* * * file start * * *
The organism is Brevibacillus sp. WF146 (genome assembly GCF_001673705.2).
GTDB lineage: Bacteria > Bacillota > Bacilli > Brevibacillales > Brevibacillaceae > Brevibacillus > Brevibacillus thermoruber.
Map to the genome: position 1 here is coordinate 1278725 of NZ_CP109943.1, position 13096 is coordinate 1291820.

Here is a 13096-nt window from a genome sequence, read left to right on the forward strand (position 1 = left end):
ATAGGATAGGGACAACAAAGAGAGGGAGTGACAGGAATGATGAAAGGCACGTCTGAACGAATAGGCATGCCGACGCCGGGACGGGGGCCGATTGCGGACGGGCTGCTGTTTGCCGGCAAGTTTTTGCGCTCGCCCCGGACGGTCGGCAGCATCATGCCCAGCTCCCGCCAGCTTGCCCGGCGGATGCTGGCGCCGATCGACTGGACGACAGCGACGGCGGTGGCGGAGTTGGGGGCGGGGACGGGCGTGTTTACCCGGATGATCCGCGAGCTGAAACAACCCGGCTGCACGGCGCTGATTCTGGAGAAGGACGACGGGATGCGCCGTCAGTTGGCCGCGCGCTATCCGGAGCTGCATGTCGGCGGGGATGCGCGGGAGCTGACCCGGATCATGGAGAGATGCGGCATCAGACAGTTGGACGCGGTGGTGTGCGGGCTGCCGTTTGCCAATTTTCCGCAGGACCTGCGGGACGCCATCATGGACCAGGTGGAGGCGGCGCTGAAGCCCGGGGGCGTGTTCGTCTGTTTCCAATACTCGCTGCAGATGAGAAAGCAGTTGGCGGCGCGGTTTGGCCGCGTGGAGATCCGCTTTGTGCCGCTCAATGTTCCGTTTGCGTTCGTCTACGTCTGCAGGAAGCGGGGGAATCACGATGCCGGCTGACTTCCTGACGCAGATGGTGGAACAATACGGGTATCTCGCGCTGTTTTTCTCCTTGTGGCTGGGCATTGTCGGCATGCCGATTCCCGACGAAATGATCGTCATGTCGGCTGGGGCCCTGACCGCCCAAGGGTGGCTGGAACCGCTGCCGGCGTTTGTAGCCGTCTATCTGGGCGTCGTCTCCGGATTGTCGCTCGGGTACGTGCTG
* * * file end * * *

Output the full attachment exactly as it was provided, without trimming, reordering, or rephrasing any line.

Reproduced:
The organism is Brevibacillus sp. WF146 (genome assembly GCF_001673705.2).
GTDB lineage: Bacteria > Bacillota > Bacilli > Brevibacillales > Brevibacillaceae > Brevibacillus > Brevibacillus thermoruber.
Map to the genome: position 1 here is coordinate 1278725 of NZ_CP109943.1, position 13096 is coordinate 1291820.

Here is a 13096-nt window from a genome sequence, read left to right on the forward strand (position 1 = left end):
ATAGGATAGGGACAACAAAGAGAGGGAGTGACAGGAATGATGAAAGGCACGTCTGAACGAATAGGCATGCCGACGCCGGGACGGGGGCCGATTGCGGACGGGCTGCTGTTTGCCGGCAAGTTTTTGCGCTCGCCCCGGACGGTCGGCAGCATCATGCCCAGCTCCCGCCAGCTTGCCCGGCGGATGCTGGCGCCGATCGACTGGACGACAGCGACGGCGGTGGCGGAGTTGGGGGCGGGGACGGGCGTGTTTACCCGGATGATCCGCGAGCTGAAACAACCCGGCTGCACGGCGCTGATTCTGGAGAAGGACGACGGGATGCGCCGTCAGTTGGCCGCGCGCTATCCGGAGCTGCATGTCGGCGGGGATGCGCGGGAGCTGACCCGGATCATGGAGAGATGCGGCATCAGACAGTTGGACGCGGTGGTGTGCGGGCTGCCGTTTGCCAATTTTCCGCAGGACCTGCGGGACGCCATCATGGACCAGGTGGAGGCGGCGCTGAAGCCCGGGGGCGTGTTCGTCTGTTTCCAATACTCGCTGCAGATGAGAAAGCAGTTGGCGGCGCGGTTTGGCCGCGTGGAGATCCGCTTTGTGCCGCTCAATGTTCCGTTTGCGTTCGTCTACGTCTGCAGGAAGCGGGGGAATCACGATGCCGGCTGACTTCCTGACGCAGATGGTGGAACAATACGGGTATCTCGCGCTGTTTTTCTCCTTGTGGCTGGGCATTGTCGGCATGCCGATTCCCGACGAAATGATCGTCATGTCGGCTGGGGCCCTGACCGCCCAAGGGTGGCTGGAACCGCTGCCGGCGTTTGTAGCCGTCTATCTGGGCGTCGTCTCCGGATTGTCGCTCGGGTACGTGCTG